A ballooning whale carcass has been found on the north side of Malcolm Island in British Columbia.
The young female humpback, called Spike, has no apparent external injuries and rescuers are unsure of her cause of death.
“The inflation of Spike’s body is completely normal,” Jackie Hildering, humpback researcher and communications director at the Marine Education and Research Society (MERS), told Newsweek. “It is caused by gas created by decomposition inside the body of the animal…Eventually this gas will find a way to escape and the body will deflate.”
Usually, this deflation is brought about by the slow release of gas from small tears in the whale’s skin. But very occasionally, the whale’s skin keeps on stretching like a pumped-up balloon. And as with balloons, the gas can eventually stretch the skin to breaking point.
Such an incident was reported in Taiwan in 2004 when a 60-ton sperm whale exploded on a busy street in Tainan. Buildings and passersby were showered in blood and entrails, and the stench was unbearable.
Thankfully, Spike does not appear to be at risk of exploding any time soon.
“By yesterday evening, the distended belly and throat of this whale had already gone down compared to earlier photos,” Hildering said.
As the gas escapes, the whale may begin to sink to the ocean floor.
“We secured Spike to the beach so a necropsy could be performed to try and determine the cause of death,” Hildering said.
“Just like a human autopsy, the body and internal organs [will be] investigated to look for clues. This often includes looking at overall body condition, for evidence of injury, investigating stomach samples, and…to look for diseases, parasites, or other conditions.”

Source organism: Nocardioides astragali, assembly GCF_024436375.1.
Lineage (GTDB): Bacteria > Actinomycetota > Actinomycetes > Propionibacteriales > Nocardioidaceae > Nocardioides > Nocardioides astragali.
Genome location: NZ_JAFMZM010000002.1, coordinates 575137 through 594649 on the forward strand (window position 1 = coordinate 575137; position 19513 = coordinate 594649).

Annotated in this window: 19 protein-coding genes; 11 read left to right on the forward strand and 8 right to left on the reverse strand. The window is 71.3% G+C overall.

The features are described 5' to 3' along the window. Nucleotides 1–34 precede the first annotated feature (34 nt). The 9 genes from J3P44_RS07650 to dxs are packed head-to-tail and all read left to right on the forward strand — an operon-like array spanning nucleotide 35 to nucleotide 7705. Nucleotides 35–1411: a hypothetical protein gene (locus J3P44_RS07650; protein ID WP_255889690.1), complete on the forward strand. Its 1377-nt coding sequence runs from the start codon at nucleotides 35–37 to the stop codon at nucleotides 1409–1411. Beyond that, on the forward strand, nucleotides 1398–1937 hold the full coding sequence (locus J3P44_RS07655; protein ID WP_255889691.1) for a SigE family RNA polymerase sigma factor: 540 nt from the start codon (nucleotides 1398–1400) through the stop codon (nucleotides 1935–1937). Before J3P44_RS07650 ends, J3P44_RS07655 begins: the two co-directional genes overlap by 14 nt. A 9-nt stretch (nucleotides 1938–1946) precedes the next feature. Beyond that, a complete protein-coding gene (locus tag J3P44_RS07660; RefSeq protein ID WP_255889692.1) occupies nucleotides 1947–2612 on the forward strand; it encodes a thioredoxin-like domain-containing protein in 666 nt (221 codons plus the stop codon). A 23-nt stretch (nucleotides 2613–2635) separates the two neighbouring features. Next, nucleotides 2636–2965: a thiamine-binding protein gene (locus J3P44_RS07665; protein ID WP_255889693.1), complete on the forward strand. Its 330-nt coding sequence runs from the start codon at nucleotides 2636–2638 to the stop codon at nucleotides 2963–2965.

It is difficult to say exactly how many whales die in British Columbia every year. “Dead whales most often sink and thereby stories of their deaths are often not known,” Hildering said. “The coastline of British Columbia is so vast that even when a dead whale does wash ashore, the body may not be detected at all or not soon enough before decay limits the possibility of determining cause of death.”
That said, human activities are likely to have a significant influence on these statistics.
“Results from our preliminary research, conducted in partnership with Fisheries and Oceans Canada, suggests that about half the humpback whales off the coast of British Columbia have scarring from entanglement,” Hildering said. “Similarly, there are humpbacks with scarring from boat propellers.
“They are [just] the survivors—we do not know how many have died and sunk to the bottom of the ocean.”
Despite these fatalities, humpback whale populations have increased in recent decades.
“The last 20 years have seen a significant increase in humpback whale numbers off the coast of British Columbia due to population recovery after depletion by commercial whaling,” Hildering said. “The increase is believed to be too large to just be from population growth—the humpbacks are likely also shifting from somewhere else, possibly due to climate and/or prey.
“Research groups, including MERS, have documented their comeback through regular monitoring and cataloging of individuals. By identifying and monitoring individuals, we learn about their life history, behavior, and unfortunately the threats to their survival. “
As whale populations increase, their risk of encounters with humans becomes increasingly likely.
“Humpback whales are threatened by collisions with vessels, entanglement in fishing gear and other marine debris, changes to their food supply, and noise,” Hildering said.
“Many mariners are not aware of the need for increased vigilance; that humpback whales and other baleen whales are often oblivious to the presence of boats—they do not have biosonar in the way of toothed whales like Orca; they can be resting just below or at the surface; and they often travel in very unpredictable patterns in their search for food.”
The society has now launched a campaign—”See a Blow, Go Slow”—to spread awareness and share resources on how to avoid collisions with marine mammals.